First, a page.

Using intimidation and fear is rape. However, we have different definitions and that's okay.  Someone wanted proof, so I simply provided a passage that many readers might read as rape.

Question: While you don't view it as rape, would you agree that it is abusive?

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What page is the rape scene on then? Cause I can't find it... :P  She gives permission all the time (and in fact he often makes sure before he does anything, asking her if she's sure etc). When she says no, he stops. What exactly is dubious about that? Please point to page numbers.

"How could you be so stupid?"

"I can't do this."

"Oh Ana, don't overthink this."

Sexay...

Later she tries to leave....

"I would find you. I can track your cell phone, remember?"

"He'd probably like to beat seven shades of *&%$ out of me. The thought is depressing."

Read it as you will. Many will read this as threatening.

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I scanned through three or four pages of tweets with that hashtag - I didn't see the abusive tweets, just snarky ones. Maybe the abusive tweets came later (or were so far down I didn't see them). The three quoted tweets about 'Please stop writing your drivel' or 'stop abusing the English language' are not bullying. The ones David quoted definitely are bullying remarks. If the majority of the tweets were like that, I was evidently on the wrong page. I don't think anyone needs that kind of muck-throwing.

You weren't.  It's twitter, so there will be some idiots.

The majority of the "abusive" questions were about the problematic elements in the book. James started her career as a fanfic writer. She is not an amateur when it comes to social media.

The fact is that James wrote a controversial book that has received a lot of criticism from the BDSM community, as well as women who are abuse survivors. She knows this.  In fact, when questioned, she has responded in a way that only served to anger said survivors. Rather than dismiss these concerns, perhaps she would be well served to acknowledge the problems so many women read in her books.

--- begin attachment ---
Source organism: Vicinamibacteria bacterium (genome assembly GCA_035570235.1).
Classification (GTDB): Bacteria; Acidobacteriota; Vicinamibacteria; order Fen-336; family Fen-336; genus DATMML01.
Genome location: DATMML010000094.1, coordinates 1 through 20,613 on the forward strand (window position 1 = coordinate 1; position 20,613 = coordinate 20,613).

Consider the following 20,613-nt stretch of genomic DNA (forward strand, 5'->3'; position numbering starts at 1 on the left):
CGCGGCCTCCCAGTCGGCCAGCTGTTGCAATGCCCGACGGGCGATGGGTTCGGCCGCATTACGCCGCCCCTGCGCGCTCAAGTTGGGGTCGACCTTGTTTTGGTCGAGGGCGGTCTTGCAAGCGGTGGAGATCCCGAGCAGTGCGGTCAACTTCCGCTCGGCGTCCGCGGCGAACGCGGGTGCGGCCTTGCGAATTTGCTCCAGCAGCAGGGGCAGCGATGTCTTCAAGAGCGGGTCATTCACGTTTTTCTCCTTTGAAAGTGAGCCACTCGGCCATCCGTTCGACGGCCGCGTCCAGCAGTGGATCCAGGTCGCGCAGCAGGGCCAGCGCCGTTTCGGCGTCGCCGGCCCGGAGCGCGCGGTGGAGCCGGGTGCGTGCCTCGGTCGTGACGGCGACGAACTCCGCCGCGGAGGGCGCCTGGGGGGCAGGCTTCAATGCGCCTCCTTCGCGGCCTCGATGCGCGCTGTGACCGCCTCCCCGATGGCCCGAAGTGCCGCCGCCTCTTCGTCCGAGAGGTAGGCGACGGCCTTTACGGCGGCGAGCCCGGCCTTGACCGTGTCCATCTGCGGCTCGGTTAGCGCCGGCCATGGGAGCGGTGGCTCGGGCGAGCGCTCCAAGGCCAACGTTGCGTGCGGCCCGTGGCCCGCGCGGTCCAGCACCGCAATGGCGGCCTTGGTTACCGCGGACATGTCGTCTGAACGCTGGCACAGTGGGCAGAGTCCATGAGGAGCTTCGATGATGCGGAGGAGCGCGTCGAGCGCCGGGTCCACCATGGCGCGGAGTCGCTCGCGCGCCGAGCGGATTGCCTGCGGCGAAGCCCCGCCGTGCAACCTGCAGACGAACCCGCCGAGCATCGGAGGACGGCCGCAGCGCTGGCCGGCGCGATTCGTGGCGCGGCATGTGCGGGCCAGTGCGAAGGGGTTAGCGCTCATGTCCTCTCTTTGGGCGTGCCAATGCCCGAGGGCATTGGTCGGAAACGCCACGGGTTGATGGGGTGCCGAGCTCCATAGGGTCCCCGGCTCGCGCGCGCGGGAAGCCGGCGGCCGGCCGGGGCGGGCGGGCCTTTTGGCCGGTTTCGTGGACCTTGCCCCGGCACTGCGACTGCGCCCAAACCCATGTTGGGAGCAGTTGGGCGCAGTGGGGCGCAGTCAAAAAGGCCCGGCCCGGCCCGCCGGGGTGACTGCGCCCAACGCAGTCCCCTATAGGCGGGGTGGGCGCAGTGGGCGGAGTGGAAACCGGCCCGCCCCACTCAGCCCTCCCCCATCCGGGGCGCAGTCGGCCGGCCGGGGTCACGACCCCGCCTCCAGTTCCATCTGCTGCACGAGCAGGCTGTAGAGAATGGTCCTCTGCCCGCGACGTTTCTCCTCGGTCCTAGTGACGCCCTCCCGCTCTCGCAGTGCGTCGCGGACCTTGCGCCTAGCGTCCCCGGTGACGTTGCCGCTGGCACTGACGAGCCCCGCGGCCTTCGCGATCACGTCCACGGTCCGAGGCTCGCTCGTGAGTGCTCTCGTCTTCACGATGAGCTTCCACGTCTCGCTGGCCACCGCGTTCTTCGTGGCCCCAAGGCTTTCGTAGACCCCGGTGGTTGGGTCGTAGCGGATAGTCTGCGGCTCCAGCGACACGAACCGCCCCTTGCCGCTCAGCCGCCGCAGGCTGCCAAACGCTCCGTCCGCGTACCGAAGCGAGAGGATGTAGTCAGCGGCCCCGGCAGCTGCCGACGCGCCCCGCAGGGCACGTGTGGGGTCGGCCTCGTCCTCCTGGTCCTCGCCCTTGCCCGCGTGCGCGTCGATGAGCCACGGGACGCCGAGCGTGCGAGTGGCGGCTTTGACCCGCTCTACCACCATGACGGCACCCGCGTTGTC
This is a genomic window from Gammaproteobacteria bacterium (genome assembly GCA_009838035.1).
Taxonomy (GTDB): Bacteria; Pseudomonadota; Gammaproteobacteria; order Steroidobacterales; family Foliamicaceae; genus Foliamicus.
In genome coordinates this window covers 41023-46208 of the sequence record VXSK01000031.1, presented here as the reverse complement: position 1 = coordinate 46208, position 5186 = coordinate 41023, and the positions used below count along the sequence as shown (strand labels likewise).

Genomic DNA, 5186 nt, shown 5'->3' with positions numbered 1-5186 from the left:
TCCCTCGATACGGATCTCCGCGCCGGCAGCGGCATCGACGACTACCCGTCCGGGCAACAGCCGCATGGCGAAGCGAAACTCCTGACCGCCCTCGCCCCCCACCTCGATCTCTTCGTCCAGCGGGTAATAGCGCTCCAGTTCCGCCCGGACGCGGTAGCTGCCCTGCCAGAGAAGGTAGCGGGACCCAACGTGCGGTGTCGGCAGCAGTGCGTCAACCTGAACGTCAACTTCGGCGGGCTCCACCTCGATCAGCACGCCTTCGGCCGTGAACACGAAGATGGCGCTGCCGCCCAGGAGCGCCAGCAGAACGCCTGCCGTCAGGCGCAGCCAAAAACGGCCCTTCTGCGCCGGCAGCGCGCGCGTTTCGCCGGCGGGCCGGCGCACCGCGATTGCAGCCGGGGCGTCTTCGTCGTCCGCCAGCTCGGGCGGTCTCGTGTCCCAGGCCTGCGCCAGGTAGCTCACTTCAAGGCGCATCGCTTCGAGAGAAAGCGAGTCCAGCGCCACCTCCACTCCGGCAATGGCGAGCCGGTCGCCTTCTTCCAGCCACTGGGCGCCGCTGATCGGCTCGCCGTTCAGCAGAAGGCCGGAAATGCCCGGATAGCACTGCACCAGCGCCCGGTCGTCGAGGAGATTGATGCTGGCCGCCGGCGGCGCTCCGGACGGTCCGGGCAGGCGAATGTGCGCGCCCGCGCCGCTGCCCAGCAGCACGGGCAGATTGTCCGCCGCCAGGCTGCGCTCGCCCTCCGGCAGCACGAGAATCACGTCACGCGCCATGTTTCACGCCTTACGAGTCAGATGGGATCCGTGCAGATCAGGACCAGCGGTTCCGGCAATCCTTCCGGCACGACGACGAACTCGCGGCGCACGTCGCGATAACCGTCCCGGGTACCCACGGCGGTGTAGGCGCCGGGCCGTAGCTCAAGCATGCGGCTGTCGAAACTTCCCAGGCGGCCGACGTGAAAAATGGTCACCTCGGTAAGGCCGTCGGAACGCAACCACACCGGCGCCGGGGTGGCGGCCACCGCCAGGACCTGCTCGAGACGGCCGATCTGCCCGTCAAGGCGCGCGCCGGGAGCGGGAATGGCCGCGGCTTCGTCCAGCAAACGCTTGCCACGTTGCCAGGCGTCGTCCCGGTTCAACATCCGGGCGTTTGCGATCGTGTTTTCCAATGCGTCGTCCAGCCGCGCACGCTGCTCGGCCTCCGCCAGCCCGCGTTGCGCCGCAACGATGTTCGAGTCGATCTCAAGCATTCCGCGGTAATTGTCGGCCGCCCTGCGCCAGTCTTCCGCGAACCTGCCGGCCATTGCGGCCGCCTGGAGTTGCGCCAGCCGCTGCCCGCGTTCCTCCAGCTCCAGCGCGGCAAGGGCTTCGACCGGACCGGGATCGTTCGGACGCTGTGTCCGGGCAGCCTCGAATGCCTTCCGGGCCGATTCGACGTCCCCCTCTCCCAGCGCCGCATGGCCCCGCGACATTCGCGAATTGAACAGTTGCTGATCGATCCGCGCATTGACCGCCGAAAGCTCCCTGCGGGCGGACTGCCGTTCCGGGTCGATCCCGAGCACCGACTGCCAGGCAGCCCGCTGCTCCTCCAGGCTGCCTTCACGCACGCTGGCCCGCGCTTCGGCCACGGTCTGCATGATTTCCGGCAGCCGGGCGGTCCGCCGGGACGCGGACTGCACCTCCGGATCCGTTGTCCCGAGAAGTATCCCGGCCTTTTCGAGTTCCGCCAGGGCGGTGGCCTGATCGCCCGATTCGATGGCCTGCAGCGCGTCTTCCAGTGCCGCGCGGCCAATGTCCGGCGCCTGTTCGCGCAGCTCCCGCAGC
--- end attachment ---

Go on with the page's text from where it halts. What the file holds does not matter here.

BTW. the "rapey" problems many read in her book? Probably because Ana, while agreeing to Christians's demands, her inner "Goddess" makes it clear that she is not happy. It is also clear that the contract cannot be broken.  No safe word. Nothing. For most of the first book, she is sexually satisfied but terrified.  I can't imagine why people in the BDSM lifestyle might find this offensive. Not to mention his abusive tendencies.  Christian looks into her background, stalks her, and alienates her from her friends.

I have no problem with her story being a fantasy. I have a problem with criticizing those who don't see it the same way. And, they have every right to question her without being called bullies.

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Writers' Cafe / Re: Nora Roberts needs a Bookbub ad?
« on: November 12, 2014, 02:45:18 PM »
I was hoping for a J D Robb.   Oh wow I typed J D and the tablet typed Robb.

Same here. I don't read Nora, just J.D. Robb, so I was a bit disappointed to find it was an old HQ title.

And, yes, I caught the typo. Teehee.

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Writers' Cafe / Re: Nora Roberts needs a Bookbub ad?
« on: November 12, 2014, 11:07:09 AM »
I don't think it's that unusual. It was a Harlequin release from 2011, so it makes sense.  Not like it's one of her bestsellers.

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Sorry, sharjo. I have very little sympathy for her.  What she did has probably caused a lot of harm to her victim.  Her essay in the Guardian did not sound like someone who felt bad. In fact, she constantly justified her behavior because her victim was "mean" (with little to no proof, I might add).  After reading the dearauthor blog, who provided actual links, it sounds to me like Hale fixated on this poor woman for months.

An appeal to her humanity would go a lot further if I felt like she was even a little bit sorry for the pain she caused her victim.  I'll save my sympathy for the reviewer. You know, the actual victim. The more I find out about Hale, the more I find her to be a person lacking in empathy.

I'll say it again. Hale is not the victim.


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Writers' Cafe / Re: I just got a letter from Amazon about Hachette
« on: August 14, 2014, 11:37:46 PM »
I searched the Kindle Store at Amazon.com using the phrase "Hachette Book Group" and sorted results on price from high to low.

After accounting for the few audiobooks included in results, I count 204 e-books priced at $14.99 and another 393 above that price.

So, we are clear. You found about 600 ebooks? Let's say Hachette publishes 1000 books each year (very conservative number). This doesn't include books that are still in print. So, out of about 100000 books (still conservative), you found 600. BTW, many of those expensive ebooks were box sets.

Obviously, it's an epidemic.

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Writers' Cafe / Re: I just got a letter from Amazon about Hachette
« on: August 12, 2014, 06:13:42 PM »
I know I was ignored the last time I asked this question, but how many of Hachette's titles are 14.99?  I looked at the NYT bestseller list, and I don't see any ebooks over $13. I just purchased a NYT bestseller, currently in hardcover, in ebook for $11. 

BTW, the author whose book I just bought...I found about 12 of her books below $7.  In fact, the books in her bestselling series all sell below $7.